As one of the band’s three songwriters, you help give voice to Blue Highway; that the band has an identifiable point of view is due in part to your contributions. Do you write according to a schedule, or are you one of those writers who has to wait for the muse to strike?

LANE: When I write on my own, I wait for inspiration to strike. But if I’m going to co-write with someone else, I’ll schedule an appointment, get together and see what shakes out. I like to say, You never know what’s in the room. We never know what we’re gonna grab out of the air when we get together to write. Unless we have an agenda and somebody we’re writing for, we just go down the road that comes to us whenever we do get together. I think that’s kind of our plan.

Certainly one of the highlights of every Blue Highway show I’ve seen, it’s probably true of every show you play, is that moment when you guys perform a gospel tune or two. Listening to your new recording of “Some Day” inspired a thought in me: you are all men of faith, and I wonder if your individual faith makes the band stronger as a collective?

BURLESON: I think it does. It’s hard to sing a song like that unless you believe it. “Some Day,” the history behind that is that Tim’s ex-wife’s aunt wrote that as her own eulogy, to be spoken over her body at her funeral. So Tim found that poem in his collection of his wife’s stuff and and it knocked him out, so he put a melody to it. We originally recorded it on Midnight Storm on Rebel, and it’s probably turned out to be our most requested song. Rounder wanted a version of it so we re-cut it for this record.

One of the most popular of the band’s gospel songs is one this album, “Seventh Angel,” and it’s one of your songs, Shawn. I understand it’s inspired by a verse in Revelation. What’s the background on that?

LANE: I was really into Revelations at the time I wrote that song. There’s some good imagery in there. If you imagine that stuff, it’ll raise cold chills on you every time. I don’t know why I came with the idea of writing from the seventh angel’s perspective, but I guess it was because he was the last one to to do his thing before it all came down. So I just kind of read that verse, read it over again, made sure to get it right according to the scripture—I didn’t want to change it to have to rhyme something in a song. So I tried to get it as close to the way it’s actually written as I could. I’ve got a lot of comments on that song. Some trucker told me that a couple of years ago he was coming down the freeway into L.A. and it was 3 a.m., he was the only one on the road and he could see the lights of the city up ahead. And that song came on the radio and he had to pull the truck over, get out, get on his knees and just look up at the stars. It’s pretty powerful to hear stories like that. You never know—I think that’s what keeps you doing it.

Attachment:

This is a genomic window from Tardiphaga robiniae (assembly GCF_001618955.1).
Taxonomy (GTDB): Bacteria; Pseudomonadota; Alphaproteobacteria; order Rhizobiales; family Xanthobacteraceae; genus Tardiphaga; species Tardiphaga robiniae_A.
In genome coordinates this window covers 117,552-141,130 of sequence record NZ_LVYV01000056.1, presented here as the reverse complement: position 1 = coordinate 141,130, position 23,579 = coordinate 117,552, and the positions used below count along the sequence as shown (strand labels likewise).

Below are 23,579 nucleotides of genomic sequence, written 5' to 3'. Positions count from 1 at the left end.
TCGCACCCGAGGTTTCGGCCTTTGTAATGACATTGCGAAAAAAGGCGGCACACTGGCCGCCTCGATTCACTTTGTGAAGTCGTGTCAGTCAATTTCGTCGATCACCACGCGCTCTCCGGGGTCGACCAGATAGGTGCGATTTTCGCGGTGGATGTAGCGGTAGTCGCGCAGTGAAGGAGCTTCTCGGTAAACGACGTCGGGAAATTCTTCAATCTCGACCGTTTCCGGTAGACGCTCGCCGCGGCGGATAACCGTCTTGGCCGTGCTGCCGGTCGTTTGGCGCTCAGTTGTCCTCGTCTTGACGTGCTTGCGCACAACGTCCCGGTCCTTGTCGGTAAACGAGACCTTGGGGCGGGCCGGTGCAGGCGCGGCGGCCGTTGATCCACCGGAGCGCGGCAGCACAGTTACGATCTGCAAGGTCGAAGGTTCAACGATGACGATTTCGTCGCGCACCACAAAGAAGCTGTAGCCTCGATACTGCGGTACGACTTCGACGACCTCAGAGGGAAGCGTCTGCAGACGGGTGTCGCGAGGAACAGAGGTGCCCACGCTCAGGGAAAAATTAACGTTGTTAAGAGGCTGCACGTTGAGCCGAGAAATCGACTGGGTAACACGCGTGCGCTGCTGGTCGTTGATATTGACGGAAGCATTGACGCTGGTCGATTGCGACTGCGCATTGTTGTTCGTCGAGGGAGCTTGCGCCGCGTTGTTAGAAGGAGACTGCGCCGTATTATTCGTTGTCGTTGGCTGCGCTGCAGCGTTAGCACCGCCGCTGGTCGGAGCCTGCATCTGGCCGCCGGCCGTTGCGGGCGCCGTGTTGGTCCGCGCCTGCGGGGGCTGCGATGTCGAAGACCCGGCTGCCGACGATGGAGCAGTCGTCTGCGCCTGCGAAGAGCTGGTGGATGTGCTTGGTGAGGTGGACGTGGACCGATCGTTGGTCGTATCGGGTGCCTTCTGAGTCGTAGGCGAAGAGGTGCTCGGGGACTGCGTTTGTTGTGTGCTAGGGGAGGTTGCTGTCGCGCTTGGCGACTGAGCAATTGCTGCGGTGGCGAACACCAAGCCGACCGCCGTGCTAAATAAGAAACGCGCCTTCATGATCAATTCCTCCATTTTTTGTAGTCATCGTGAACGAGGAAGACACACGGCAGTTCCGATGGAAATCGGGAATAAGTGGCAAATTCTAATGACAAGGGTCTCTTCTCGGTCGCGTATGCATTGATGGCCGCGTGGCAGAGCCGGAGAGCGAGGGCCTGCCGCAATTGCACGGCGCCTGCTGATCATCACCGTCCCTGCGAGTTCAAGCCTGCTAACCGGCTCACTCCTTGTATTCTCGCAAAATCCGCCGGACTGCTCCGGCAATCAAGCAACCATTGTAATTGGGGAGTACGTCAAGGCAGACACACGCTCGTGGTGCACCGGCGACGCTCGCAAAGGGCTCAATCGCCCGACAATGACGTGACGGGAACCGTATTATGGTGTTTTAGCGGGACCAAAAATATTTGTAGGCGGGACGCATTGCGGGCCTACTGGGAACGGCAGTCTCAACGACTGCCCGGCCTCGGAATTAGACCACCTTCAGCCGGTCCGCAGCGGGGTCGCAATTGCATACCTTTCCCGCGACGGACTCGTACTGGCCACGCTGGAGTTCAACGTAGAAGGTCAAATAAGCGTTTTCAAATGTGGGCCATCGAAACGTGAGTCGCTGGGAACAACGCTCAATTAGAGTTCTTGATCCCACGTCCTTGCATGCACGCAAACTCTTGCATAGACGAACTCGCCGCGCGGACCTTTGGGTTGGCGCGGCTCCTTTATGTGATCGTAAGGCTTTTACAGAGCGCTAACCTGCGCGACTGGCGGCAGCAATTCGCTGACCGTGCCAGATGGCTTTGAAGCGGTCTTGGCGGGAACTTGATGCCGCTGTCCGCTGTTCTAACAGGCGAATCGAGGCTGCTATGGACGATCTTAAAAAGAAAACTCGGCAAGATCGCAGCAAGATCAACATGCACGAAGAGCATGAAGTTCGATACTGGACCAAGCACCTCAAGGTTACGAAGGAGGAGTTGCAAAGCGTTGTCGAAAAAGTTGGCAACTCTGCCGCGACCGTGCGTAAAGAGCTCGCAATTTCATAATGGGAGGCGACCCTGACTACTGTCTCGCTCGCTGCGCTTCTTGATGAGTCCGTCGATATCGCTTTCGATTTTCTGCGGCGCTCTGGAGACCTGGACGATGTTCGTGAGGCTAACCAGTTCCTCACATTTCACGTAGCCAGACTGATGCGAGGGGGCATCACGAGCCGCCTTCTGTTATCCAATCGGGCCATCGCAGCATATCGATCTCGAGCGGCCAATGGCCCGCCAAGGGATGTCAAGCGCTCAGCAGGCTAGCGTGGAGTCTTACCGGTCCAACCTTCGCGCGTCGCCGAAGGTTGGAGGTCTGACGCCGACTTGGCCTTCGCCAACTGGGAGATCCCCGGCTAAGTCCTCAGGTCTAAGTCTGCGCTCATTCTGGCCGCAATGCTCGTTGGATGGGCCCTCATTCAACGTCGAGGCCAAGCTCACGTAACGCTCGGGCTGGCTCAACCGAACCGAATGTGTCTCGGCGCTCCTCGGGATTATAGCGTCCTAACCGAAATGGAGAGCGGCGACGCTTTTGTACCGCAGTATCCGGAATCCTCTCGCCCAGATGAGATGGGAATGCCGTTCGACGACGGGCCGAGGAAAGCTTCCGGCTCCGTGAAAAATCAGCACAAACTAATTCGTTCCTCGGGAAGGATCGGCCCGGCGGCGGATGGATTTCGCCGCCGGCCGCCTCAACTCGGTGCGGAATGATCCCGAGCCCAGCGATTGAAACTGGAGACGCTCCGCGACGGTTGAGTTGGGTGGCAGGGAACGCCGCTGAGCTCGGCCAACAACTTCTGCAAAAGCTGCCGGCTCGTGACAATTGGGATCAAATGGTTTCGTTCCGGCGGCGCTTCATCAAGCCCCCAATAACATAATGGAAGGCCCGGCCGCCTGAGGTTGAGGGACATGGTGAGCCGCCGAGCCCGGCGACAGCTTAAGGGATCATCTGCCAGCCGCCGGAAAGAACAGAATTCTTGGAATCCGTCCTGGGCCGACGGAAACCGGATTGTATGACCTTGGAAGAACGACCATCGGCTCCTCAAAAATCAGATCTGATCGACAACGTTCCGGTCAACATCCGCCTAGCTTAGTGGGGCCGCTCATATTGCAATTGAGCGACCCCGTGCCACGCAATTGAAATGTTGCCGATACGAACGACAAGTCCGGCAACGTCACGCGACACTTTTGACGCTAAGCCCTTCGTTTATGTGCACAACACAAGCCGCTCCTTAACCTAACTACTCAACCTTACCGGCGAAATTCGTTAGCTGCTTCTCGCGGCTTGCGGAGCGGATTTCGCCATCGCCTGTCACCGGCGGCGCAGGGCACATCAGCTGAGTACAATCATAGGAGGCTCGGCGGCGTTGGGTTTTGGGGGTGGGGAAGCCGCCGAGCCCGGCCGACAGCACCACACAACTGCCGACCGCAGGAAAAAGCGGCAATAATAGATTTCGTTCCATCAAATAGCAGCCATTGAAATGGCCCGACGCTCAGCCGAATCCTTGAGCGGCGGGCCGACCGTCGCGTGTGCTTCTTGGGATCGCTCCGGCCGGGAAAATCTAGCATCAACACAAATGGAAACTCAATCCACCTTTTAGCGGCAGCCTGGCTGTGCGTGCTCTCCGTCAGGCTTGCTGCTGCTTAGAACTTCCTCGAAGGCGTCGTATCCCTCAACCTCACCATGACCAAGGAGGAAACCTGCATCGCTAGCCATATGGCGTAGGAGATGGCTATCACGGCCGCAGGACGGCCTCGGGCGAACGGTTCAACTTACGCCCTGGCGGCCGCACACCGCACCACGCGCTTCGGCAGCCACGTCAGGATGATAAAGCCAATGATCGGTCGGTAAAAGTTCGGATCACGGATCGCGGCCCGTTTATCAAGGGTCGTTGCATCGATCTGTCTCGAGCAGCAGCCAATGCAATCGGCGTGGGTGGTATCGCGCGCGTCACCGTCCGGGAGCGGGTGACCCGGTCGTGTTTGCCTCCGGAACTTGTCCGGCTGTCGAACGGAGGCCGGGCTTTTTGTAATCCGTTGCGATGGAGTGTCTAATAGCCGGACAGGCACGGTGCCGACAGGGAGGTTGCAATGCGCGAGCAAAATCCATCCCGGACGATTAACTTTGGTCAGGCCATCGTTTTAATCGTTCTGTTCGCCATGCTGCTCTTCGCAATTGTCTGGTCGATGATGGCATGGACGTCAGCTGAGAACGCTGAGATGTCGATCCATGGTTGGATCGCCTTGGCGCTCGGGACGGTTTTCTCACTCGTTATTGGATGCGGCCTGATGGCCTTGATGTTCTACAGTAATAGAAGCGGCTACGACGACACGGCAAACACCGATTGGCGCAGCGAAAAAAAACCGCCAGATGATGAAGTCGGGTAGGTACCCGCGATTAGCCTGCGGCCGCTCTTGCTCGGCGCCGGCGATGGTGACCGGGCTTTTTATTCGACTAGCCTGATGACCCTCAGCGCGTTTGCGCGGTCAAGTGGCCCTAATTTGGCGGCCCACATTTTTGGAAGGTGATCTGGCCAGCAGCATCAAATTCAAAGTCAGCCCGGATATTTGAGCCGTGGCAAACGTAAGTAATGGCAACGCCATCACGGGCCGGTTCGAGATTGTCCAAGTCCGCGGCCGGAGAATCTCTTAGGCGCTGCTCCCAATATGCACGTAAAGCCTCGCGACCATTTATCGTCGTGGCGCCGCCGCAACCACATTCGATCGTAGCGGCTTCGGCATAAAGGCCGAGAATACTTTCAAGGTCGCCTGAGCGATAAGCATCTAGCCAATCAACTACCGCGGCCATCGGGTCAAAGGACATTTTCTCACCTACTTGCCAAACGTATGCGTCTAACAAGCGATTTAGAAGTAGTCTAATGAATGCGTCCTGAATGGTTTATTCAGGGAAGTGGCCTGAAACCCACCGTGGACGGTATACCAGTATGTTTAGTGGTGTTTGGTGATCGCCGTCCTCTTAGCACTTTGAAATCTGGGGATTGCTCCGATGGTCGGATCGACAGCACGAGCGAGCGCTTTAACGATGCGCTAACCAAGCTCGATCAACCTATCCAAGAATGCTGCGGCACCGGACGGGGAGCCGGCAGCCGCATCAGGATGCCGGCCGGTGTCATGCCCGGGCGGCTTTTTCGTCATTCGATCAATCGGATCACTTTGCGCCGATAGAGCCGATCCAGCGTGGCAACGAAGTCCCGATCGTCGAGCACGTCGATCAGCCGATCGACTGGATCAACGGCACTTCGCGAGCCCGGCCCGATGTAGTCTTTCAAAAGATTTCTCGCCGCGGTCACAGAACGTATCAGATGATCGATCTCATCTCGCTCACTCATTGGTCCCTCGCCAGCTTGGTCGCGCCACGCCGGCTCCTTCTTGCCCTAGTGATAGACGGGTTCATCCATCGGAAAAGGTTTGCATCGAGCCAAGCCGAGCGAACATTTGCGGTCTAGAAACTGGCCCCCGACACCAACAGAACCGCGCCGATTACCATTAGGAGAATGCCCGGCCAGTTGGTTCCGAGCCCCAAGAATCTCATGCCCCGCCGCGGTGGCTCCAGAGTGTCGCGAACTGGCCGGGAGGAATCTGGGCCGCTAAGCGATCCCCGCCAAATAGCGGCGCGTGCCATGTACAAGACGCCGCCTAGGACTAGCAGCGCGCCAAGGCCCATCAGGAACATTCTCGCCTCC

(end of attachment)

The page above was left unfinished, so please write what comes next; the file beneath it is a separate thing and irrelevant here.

Blue Highway, ‘Through the Window of a Train,’ IBMA Song of the Year, 2008, from Some Day: The Fifteenth Anniversary Collection

The other thing that has struck me about Blue Highway over the years is that you all are virtuosos on your instruments, but you really have a made a statement for the band as one that trades in songs rather than flourishes of technical mastery. You do have moments in the show where everybody gets to cut out and show off a little bit, and audiences love it, and you have on this album “Monrobro,” where everybody gets to strut their stuff, but the band really has built its reputation on songs reflecting the everyday realities in peoples’ lives, especially the hard times.

BURLESON: We’re lucky enough to have three really great songwriters in the band in Tim, Wayne and Shawn. And when we get together to do a new album, what we do is all get together and pass the guitar around and start throwing out songs. Usually those three guys will have some songs they think will work for the band really well. And we usually end up with way too many original songs within the band, and we have to narrow that down to twelve. What we try to do is pick twelve that would work good together, not necessarily the twelve hottest songs but the twelve that would make a complete album.

On the 2008 album, Through The Window Of a Train, there was an interesting development from previous records. There were a number of songs that addressed social issues—“Homeless Man,” about a struggling Vietnam vet; “Two Soldiers”; and even the rodeo rider in “My Ropin’ Days are Done.” I thought these signaled a different direction in addressing these issues. Did the band consciously want to move in a topical direction?

BURLESON; I think it was more just something that happened organically. We didn’t set out to say, “Let’s find some political kind of things.” Those just happened to be the best songs that fit together for that record. But I remember Tim brought a demo of “Two Soldiers” on the road when we were trying to pick out some material, and he put it in the CD player and I said, “We have to do that song.” Because it just moved me to tears the first time I heard, and it still does.